Philly Vax Sweepstakes

partner with the City of Philadelphia in 2021 to use lotteries to incentivise Covid vaccination with US$400,000 in cash prizes over a six-week period between 7 June and 19 July 2021.

The prizes were awarded for first-time vaccination in zip codes with low vaccination rates. A special booster feature gave three randomly selected Philadelphia zip codes a 50 to 100 times higher probability of winning prizes than others.

The study findings suggested that the impact of the lottery incentive was marginal, likely convincing those without strong feelings against vaccination. Success was also reliant on simply making people aware of the campaign, which is a separate set of challenges.

Overall, the findings suggest that when residents are given ~100× the chances of their neighbours in other zip codes to win up to US$50,000 for getting a vaccine (roughly 1 in 2,000 odds) and when this makes the front page of the local newspaper and is featured on the local nightly news, it may generate a very small boost in vaccinations.

The Regret Lottery

Improving post-treatment aftercare was the focus of another health lottery, again trialled in Philadelphia. The aim of the Regret Lottery was to improve the rate at which patients weigh themselves and take medication, which is crucial in the recovery process.

Scales and special digital pill bottles would provide feedback data to indicate those following the directed aftercare who would be eligible for a lottery offering a 1 in 5 chance of winning $5 and a 1 in 100 chance of winning $50.

It was named the Regret Lottery because those participants who failed to follow guidance would be notified of what they could have won – regret is a powerful emotion.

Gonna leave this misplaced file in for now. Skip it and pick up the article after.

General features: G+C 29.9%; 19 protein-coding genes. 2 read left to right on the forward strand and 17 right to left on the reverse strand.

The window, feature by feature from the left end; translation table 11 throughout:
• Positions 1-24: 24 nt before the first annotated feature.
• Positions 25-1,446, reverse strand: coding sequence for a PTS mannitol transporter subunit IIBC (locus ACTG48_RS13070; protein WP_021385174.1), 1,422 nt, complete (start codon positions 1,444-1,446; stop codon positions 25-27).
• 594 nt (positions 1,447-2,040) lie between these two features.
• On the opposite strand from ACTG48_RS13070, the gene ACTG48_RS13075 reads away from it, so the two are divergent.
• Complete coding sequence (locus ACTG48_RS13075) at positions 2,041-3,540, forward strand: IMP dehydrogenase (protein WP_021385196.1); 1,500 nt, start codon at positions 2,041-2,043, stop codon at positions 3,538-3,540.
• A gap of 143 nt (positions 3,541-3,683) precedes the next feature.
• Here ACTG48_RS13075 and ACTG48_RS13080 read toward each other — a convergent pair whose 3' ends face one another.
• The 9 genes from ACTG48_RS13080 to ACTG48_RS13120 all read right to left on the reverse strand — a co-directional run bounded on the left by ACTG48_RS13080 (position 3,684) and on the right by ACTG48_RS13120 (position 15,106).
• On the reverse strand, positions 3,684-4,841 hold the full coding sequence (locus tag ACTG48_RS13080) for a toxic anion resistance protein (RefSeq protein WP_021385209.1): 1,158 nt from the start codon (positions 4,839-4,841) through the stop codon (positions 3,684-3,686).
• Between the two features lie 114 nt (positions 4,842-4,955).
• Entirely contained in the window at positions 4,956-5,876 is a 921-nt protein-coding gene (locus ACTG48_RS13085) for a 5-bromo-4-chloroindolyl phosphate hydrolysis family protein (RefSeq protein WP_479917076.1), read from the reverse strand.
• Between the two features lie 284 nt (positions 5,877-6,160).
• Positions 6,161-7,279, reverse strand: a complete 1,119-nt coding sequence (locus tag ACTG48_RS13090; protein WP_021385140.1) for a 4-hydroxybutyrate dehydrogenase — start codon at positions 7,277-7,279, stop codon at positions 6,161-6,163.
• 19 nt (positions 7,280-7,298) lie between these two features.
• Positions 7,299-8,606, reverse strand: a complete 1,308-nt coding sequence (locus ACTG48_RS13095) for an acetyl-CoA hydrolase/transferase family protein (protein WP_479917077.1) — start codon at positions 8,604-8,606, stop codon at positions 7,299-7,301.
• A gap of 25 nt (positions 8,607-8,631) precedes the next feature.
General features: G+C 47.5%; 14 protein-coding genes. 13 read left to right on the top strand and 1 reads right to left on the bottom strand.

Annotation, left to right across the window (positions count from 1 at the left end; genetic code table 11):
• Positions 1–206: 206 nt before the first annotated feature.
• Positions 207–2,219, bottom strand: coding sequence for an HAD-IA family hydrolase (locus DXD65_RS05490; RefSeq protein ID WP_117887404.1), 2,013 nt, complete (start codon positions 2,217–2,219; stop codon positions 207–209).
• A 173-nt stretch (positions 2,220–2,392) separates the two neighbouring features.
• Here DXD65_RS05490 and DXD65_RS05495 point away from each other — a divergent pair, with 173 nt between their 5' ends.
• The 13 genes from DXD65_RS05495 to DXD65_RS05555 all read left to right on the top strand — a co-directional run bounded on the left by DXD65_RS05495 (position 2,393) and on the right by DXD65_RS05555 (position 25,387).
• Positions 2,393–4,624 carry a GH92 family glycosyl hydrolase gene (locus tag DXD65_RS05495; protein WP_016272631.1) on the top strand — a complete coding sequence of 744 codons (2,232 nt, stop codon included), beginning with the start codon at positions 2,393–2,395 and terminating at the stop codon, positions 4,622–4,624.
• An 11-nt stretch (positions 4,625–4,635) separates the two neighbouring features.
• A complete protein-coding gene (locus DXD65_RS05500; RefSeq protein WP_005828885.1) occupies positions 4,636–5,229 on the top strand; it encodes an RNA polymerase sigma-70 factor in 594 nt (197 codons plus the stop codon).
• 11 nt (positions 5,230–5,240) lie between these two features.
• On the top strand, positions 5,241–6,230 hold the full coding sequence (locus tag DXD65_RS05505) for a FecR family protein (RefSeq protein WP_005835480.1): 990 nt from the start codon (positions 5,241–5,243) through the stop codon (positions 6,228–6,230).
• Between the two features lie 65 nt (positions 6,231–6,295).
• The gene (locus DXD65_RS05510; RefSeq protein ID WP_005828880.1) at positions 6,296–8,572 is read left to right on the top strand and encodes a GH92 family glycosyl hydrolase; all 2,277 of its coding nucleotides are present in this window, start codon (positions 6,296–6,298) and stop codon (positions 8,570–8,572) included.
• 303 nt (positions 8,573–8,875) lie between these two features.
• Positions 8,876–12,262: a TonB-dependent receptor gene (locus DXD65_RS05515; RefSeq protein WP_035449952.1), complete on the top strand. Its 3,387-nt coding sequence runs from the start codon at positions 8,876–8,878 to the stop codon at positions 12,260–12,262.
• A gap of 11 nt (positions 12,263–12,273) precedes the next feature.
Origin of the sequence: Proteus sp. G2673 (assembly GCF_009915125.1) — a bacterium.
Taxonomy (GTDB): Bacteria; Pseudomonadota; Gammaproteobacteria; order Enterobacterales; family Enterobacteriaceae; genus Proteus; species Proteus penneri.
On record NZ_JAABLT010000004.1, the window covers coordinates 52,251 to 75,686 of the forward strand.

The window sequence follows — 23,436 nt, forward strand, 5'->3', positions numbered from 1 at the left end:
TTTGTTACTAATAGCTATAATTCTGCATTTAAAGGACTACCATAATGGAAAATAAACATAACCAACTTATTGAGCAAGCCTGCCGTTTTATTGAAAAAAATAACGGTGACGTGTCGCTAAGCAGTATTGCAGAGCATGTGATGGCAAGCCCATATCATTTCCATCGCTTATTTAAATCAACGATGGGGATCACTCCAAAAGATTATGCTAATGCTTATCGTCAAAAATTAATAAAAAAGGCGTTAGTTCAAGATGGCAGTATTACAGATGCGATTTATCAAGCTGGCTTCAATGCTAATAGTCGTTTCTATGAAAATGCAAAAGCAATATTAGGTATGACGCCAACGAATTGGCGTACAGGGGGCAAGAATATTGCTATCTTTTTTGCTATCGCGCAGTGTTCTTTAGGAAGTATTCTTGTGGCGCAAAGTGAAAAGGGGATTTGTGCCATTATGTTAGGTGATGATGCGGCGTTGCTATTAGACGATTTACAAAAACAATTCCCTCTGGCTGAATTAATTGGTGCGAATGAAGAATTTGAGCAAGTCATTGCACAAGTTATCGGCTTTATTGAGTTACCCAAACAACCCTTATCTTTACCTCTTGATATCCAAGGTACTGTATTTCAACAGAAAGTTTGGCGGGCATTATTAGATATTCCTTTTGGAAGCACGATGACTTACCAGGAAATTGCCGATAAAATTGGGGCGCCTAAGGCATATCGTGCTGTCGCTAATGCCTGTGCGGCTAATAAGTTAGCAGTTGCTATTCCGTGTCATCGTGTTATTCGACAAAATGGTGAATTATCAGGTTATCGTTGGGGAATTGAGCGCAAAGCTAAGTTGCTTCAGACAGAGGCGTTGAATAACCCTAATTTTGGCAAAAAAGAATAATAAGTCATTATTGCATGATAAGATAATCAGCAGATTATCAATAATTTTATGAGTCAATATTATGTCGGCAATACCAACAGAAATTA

The design of the campaign combined the use of intermittent rewards – to keep users engaged – which might average out to about $500 a year. The obvious question is, why not just give patients that money up front?

Like other lotteries designed to incentivise good behaviour, the Regret Lottery aims to create habit loops, so weighing yourself or taking medication becomes an ingrained behaviour. 

The initial results of the Regret Lottery were encouraging, with 80% compliance. Given that health insurance companies are incentivised to minimise claims, the intention is to get them to fund this kind of lottery.

Weight loss lottery

In 2008 a trial aimed at encouraging weight loss of 1lb a week for 16 weeks within a group of fifty-seven people aged 30-70 with a BMI between 30-40 split the group into three. One cohort received no incentive, just a monthly weigh-in; one group was entered into a lottery, while the third group were a deposit contract that they could match.

The control group lost an average of 3.9 lbs, while those in the lottery shed 13.1 lbs, and the cohort who entered a deposit contract performed best, losing an average of 14 lbs.

Encouraging as these results sound, the difference in weight loss between the three groups seven months down the line wasn’t statistically significant, suggesting that incentives like lotteries weren’t game changers for encouraging weight loss.

These are just a small sample of the trials that have used lotteries to improve our health, including encouraging physical activity, keeping to treatments and completing surveys and assessments.


Speed Camera Lottery
Ads of the World | |

Litter Lotto & Receipt Lottery
BBC World Service – People Fixing the World

Health Lotteries
Jamanetwork | |